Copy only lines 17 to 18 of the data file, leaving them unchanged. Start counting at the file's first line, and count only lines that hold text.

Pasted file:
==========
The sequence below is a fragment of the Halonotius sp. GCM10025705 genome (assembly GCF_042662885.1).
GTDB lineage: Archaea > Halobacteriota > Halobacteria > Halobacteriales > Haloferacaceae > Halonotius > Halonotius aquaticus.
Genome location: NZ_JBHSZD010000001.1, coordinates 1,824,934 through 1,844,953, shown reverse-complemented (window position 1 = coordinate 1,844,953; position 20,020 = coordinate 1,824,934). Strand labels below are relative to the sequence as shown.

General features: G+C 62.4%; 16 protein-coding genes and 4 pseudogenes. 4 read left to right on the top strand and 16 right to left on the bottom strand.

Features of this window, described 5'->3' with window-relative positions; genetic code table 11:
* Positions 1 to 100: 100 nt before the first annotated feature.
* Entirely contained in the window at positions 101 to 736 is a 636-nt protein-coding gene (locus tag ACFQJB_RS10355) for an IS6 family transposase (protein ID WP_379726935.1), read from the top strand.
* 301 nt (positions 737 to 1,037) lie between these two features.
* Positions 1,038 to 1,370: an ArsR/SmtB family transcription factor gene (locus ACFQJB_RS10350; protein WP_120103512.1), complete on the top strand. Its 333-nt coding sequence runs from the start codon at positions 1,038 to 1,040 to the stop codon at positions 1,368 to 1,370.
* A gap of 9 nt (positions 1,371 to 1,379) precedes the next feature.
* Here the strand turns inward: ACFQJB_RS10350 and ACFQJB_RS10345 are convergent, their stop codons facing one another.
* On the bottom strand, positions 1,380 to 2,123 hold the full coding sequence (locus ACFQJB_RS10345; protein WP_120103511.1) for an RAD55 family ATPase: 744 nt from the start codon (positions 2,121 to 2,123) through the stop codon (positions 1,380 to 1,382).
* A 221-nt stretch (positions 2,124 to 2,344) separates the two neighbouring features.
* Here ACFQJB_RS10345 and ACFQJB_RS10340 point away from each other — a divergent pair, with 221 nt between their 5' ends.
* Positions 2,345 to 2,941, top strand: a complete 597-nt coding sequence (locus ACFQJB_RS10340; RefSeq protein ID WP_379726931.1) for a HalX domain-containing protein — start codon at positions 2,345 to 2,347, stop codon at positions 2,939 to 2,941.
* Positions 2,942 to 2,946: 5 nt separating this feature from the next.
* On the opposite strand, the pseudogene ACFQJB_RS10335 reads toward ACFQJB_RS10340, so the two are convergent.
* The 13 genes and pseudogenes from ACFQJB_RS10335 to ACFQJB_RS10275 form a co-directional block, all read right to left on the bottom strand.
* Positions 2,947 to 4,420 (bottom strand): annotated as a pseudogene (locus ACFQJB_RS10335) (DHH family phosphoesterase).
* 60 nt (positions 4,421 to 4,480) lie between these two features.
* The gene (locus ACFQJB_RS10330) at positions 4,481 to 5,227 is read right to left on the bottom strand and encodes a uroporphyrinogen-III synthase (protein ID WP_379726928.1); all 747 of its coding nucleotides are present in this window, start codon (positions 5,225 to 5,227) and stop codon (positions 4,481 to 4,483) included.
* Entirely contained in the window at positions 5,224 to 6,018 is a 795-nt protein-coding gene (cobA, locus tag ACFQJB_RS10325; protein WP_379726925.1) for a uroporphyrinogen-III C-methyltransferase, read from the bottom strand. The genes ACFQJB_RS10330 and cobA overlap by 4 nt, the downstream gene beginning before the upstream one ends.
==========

* On the opposite strand, the pseudogene ACFQJB_RS10335 reads toward ACFQJB_RS10340, so the two are convergent.
* The 13 genes and pseudogenes from ACFQJB_RS10335 to ACFQJB_RS10275 form a co-directional block, all read right to left on the bottom strand.